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Make Believe Language

March 5, 2021

Most of us use and pretend to understand our "Make Believe Language.” Many of the words and phrases wafted about in our speech are virtually meaningless, contradictory, and uninformative. This writer refers to them as “bad words” (and phrases) and herein highlights a very few.

Take the word “every” which is almost never used in its literal sense. One suggests that “every day” a company works hard to deliver quality. But we ignore the fact that the company is closed on Sunday, holidays, during hurricanes, etc. Another comments that “the city skyline literally changed overnight” —something that is preposterous hyperbole. Others comment that “everyone” does or believes something. But there is no way that some 7 billion plus people agree or do anything the very same way. Yogi Berra had a knack for illustrating the “silliness” with comments such as “Nobody goes there any more: It's just too crowded.”

Another word that is essentially abused and misused 100% of the time is the notion of "INFINITE” suggesting that a certain improvement is infinitely better than a prior technique. (But if Avogadro's number of 6.02 x 10231 is not infinite, essentially nothing that we compare on earth comes anywhere close.) Better to employ the word “innumerable” for very many.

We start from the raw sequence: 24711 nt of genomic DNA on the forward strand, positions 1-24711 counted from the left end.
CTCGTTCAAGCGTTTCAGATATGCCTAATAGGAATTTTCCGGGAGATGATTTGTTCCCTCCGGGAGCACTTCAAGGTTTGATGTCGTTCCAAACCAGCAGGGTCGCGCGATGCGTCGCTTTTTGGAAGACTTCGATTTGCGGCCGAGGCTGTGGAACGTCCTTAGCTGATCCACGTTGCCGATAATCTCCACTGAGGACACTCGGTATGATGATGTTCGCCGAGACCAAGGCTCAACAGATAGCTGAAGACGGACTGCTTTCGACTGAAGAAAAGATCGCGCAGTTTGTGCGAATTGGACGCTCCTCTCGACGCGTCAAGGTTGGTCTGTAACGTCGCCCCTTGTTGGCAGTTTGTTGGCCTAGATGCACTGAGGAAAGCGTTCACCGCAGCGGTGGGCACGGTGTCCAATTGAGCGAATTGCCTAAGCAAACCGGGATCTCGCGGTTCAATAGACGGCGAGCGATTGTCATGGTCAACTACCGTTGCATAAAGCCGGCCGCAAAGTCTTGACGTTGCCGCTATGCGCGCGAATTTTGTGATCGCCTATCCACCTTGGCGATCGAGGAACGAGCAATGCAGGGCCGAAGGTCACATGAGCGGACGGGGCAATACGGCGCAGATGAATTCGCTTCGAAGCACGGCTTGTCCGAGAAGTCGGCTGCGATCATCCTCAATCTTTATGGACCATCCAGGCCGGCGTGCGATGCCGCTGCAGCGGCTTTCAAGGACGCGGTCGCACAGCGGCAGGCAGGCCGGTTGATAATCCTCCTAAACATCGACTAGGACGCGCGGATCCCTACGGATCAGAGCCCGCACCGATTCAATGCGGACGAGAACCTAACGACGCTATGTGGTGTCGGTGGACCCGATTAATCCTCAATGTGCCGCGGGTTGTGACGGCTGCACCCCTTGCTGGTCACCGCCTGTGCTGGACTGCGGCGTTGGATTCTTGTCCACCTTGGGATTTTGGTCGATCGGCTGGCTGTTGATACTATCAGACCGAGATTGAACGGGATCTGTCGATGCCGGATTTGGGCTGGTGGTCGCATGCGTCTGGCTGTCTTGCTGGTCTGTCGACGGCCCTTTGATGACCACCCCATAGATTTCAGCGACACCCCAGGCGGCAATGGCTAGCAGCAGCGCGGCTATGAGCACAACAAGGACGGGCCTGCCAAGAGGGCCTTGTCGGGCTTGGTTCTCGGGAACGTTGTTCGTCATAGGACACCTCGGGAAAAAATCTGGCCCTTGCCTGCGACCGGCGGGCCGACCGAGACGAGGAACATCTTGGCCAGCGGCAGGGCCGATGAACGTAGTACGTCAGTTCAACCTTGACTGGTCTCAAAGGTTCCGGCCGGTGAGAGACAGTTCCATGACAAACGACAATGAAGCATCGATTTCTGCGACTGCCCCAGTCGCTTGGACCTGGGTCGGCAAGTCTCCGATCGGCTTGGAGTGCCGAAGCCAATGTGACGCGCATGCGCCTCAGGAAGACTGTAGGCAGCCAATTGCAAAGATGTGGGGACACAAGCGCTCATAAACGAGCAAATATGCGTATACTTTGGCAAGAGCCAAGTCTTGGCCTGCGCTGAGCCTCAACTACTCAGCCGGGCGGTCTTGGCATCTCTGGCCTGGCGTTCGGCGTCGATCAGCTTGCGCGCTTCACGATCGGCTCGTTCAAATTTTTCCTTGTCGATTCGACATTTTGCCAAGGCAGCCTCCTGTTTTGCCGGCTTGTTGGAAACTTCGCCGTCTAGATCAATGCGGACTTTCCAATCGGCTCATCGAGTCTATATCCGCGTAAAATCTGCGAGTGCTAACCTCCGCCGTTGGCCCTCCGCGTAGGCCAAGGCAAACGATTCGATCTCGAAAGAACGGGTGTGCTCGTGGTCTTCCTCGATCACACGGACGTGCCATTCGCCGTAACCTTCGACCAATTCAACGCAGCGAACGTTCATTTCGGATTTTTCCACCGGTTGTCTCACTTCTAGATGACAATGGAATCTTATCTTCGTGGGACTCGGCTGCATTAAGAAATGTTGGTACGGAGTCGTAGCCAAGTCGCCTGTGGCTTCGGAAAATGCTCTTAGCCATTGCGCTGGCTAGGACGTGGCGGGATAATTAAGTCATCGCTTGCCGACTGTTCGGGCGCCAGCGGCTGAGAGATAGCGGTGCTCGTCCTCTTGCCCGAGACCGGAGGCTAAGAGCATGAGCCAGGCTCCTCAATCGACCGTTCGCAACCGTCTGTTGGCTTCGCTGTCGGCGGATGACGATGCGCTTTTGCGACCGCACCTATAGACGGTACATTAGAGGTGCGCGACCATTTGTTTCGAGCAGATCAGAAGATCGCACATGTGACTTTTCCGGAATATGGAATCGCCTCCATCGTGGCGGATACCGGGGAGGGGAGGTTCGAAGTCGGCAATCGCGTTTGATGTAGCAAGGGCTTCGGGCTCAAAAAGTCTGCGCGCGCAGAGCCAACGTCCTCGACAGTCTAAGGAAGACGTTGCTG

News people incessantly sport the word “exact and “exactly” as when reminding an audience that the next person will explain “exactly” what happened (hardly realizing that one might describe virtually any phenomenon with millions of details and at hundreds of levels of abstraction. Similarly, one boasts that he will tell you “all about something hardly realizing that one can generate more than a million truthful statements about any one person let alone fully describing an event in less than a month i.e from historical, geographical, philosophical, physical, social, chemical and/or artistic point of view.